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At Cedars-Sinai Medical Center in Los Angeles, ethics consult requests come from all units and disciplines across the health system. This was considered when evaluations of the service were collected as part of a quality assessment effort.
“We began with a recognition that both the reasons for why clinicians request consultation, and what they find valuable in the ethics consultation, may vary widely,” says Virginia L. Bartlett, PhD, assistant director of the health system’s Center for Healthcare Ethics.
Ethicists really wanted to find out what mattered most to the people who asked for their help. They found some unexpected variations between the requests for ethics consults and the retrospective reports from the clinicians who made the request. Some said they called ethics because of a conflict with a physician. As the situation progressed, it became apparent that there were broader communication issues within the team.
“What was most surprising was that clinicians found the support of the consultation valuable, regardless of outcome,” says Bartlett.
Next, ethicists considered how they will evaluate ethics consults going forward. A recent paper describes their efforts to solicit, analyze, and understand retrospective evaluations of the service.1 “We continue to explore and evaluate how we seek feedback from our colleagues, and how that shapes our practice, education, and outreach,” says Bartlett.
Cheyn Onarecker, MD, MA, says one important question needs to be answered before setting out to assess ethics consults: “What does it mean to have an effective consultation?” Possible responses to this question vary depending on who is answering, and include:
• the medical team was satisfied the consultant (or committee) helped move the family or patient in a certain direction;
• the hospital is satisfied because expensive treatments could be stopped, or length of stay was shortened;
• the family was satisfied because they felt heard, and the consultant agreed with them on how to proceed.
Each of these measures shows how effective ethics was in the eyes of various parties. “But I think most of us in clinical ethics are also thinking more about the quality of the consultation itself,” says Onarecker, chair of the healthcare ethics council at Trinity International University’s Center for Bioethics & Human Dignity in Deerfield, IL.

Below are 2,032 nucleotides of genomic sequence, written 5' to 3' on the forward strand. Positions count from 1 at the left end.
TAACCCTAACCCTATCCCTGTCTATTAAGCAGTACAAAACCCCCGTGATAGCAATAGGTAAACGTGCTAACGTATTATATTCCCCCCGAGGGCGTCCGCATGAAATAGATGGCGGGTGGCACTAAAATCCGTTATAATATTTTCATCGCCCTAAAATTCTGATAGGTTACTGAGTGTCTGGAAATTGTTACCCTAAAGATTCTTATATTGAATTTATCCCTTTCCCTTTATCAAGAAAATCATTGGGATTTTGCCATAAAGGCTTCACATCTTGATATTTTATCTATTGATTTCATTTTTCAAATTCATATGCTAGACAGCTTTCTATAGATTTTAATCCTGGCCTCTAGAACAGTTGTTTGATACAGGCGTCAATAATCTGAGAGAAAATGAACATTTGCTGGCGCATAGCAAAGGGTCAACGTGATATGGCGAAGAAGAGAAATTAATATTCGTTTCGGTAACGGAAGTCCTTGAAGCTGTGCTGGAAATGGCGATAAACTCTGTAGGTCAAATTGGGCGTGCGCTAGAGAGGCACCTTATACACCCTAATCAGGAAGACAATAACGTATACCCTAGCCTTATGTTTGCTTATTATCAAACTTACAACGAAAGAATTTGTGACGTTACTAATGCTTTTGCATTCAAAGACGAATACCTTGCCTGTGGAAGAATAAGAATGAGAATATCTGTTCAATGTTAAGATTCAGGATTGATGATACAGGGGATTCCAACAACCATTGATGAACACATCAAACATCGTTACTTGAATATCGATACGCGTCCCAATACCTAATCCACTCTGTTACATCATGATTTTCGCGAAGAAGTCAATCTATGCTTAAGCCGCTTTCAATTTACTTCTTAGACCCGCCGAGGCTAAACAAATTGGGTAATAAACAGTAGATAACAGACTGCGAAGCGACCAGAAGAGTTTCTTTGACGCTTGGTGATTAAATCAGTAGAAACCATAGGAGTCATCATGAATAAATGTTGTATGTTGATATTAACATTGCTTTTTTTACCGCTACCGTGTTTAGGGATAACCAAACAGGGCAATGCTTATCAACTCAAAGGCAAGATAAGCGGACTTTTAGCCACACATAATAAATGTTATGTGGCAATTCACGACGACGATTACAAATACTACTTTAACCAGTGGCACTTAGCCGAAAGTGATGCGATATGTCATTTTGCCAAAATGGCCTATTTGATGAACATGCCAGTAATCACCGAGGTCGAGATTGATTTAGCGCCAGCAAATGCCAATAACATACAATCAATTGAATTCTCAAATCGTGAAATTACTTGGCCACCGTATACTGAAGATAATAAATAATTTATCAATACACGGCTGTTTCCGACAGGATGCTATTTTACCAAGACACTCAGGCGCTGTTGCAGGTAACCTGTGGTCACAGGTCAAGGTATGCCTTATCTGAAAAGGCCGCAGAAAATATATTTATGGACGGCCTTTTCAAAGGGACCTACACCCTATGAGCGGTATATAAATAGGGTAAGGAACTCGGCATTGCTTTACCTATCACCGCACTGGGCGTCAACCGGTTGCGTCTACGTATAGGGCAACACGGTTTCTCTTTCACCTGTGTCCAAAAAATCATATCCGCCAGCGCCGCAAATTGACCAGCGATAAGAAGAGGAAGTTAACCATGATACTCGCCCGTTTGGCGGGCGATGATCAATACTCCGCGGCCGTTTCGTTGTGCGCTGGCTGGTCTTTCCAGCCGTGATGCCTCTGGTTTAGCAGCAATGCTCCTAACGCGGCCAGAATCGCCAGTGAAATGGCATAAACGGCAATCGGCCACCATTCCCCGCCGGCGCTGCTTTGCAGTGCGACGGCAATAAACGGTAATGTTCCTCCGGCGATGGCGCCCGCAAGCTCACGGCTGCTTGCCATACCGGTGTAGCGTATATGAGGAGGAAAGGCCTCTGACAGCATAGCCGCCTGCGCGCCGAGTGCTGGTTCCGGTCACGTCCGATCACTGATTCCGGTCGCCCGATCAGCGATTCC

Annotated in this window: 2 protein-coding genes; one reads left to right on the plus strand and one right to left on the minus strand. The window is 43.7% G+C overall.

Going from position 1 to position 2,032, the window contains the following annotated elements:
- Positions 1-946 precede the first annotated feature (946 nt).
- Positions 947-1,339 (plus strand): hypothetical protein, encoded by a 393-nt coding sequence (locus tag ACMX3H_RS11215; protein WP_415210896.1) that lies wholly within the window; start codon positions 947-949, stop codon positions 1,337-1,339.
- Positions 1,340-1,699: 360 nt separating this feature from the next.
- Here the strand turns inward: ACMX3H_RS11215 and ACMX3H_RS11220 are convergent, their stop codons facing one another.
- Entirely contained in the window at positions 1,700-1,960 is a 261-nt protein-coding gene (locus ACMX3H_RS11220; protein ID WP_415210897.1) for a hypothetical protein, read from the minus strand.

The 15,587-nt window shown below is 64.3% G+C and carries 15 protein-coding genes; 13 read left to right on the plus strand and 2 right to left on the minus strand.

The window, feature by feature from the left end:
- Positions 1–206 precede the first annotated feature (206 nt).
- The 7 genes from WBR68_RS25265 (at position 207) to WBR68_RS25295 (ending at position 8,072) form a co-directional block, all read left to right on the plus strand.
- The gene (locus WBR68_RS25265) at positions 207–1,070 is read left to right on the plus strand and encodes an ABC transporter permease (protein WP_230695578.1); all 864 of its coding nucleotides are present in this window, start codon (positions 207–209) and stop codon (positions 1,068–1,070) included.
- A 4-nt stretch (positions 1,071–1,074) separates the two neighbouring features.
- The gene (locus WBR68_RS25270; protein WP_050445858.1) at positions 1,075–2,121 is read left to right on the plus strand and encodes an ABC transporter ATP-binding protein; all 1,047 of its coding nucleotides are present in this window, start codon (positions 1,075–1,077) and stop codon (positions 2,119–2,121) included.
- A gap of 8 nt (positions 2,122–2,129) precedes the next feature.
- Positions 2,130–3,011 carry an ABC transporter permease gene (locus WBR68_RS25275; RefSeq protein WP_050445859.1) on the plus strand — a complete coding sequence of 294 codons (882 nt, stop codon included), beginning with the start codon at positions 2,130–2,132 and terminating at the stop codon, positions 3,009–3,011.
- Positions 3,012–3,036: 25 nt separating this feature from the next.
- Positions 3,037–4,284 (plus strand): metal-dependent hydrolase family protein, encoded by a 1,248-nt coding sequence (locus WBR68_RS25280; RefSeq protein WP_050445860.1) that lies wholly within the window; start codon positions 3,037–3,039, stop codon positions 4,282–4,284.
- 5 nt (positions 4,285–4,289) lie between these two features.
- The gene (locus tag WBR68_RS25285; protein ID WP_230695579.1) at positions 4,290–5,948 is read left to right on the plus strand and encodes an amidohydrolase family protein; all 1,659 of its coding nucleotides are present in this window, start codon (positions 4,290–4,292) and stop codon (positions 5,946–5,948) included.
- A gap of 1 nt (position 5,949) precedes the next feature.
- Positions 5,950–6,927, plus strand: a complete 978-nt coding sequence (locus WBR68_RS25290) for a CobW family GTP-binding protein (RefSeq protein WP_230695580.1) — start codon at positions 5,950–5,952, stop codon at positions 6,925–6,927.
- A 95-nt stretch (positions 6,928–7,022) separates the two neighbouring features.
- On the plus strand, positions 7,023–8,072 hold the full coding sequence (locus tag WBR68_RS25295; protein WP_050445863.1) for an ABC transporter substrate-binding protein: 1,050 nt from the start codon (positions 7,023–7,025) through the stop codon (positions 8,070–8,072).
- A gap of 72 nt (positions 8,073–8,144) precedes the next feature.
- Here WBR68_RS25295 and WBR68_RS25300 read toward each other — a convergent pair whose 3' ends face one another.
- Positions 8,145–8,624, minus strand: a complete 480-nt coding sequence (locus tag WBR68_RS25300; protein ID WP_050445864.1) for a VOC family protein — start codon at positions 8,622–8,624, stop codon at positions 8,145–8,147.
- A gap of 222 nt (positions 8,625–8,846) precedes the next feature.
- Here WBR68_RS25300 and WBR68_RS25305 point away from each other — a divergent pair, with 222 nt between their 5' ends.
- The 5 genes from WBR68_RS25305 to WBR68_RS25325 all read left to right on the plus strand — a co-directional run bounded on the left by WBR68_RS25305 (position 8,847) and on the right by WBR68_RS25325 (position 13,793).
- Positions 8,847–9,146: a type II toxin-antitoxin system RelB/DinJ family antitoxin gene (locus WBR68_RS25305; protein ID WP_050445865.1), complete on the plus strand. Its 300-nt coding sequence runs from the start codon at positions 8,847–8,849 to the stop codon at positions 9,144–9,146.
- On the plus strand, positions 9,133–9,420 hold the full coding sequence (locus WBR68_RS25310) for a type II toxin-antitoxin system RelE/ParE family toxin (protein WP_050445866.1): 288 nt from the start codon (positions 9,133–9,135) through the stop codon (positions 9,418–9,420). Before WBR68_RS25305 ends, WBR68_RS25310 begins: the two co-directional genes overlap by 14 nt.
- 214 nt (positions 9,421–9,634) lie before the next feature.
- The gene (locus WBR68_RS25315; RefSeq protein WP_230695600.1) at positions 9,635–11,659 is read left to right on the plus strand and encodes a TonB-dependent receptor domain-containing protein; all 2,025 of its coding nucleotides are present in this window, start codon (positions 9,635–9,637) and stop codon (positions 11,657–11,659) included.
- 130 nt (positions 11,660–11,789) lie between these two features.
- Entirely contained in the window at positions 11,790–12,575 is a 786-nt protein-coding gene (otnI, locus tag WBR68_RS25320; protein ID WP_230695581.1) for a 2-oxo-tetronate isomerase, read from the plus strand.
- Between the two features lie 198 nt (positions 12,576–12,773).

The process, the personnel, and the actual content of the report probably are not considered by people who ask for help from ethics; however, these things are very important to ethicists themselves. “The stakes of a consultation can be high. We are often making recommendations regarding life and death,” says Onarecker.
A poorly performed consultation presents significant negative consequences for patients, families, the medical team, support staff, and the institution. Onarecker says the following are important questions to ask about the process of performing the ethics consultation:
• Was the consultation conducted in a timely manner?
• Was the process fair and inclusive of input from all interested parties?
• Did it result in a useful entry in the medical record?
• Have the personnel involved been trained adequately? Are they supported by the institution? Are they given sufficient time to provide consults?
• Are recommendations consistent with recognized ethical standards?
• Is there a review process to continuously improve the effectiveness of the consultation service?
Multiple tools are available for ethics committees to evaluate their services. Still, the issue of evaluating the effectiveness of consults continues to be a source of ongoing discussion at conferences and in the ethics literature.
“Hospitals were given the mandate to create ethics committees before we had any guidance,” says Onarecker. The training necessary to be a consultant, instructions regarding the process of conducting an ethics consultation or managing a consultation service, and who should be on the ethics committee, all were unclear.
“Fortunately, we are making up some ground in these areas,” says Onarecker. “But we still have a lot of work to do to ensure consistent high-quality ethics consultations are being performed.”
1. Finder SG, Bartlett VL. Discovering what matters: Interrogating clinician responses to ethics consultation. Bioethics 2017; 31:267-276.
• Virginia L. Bartlett, PhD, Assistant Director, Center for Healthcare Ethics, Cedars-Sinai Medical Center, Los Angeles. Phone: (310) 248-8199. Email: firstname.lastname@example.org.
• Cheyn Onarecker, MD, MA, Chair, Healthcare Ethics Council, The Center for Bioethics & Human Dignity, Trinity International University, Deerfield, IL. Phone: (405) 272-7494. Email: email@example.com.
Financial Disclosure: Consulting Editor Arthur R. Derse, MD, JD, Nurse Planner Susan Solverson, RN, BSN, CMSRN, Editor Jill Drachenberg, Editor Jonathan Springston, Editorial Group Manager Terrey L. Hatcher, and Author Stacey Kusterbeck report no consultant, stockholder, speakers’ bureau, research, or other financial relationships with companies having ties to this field of study.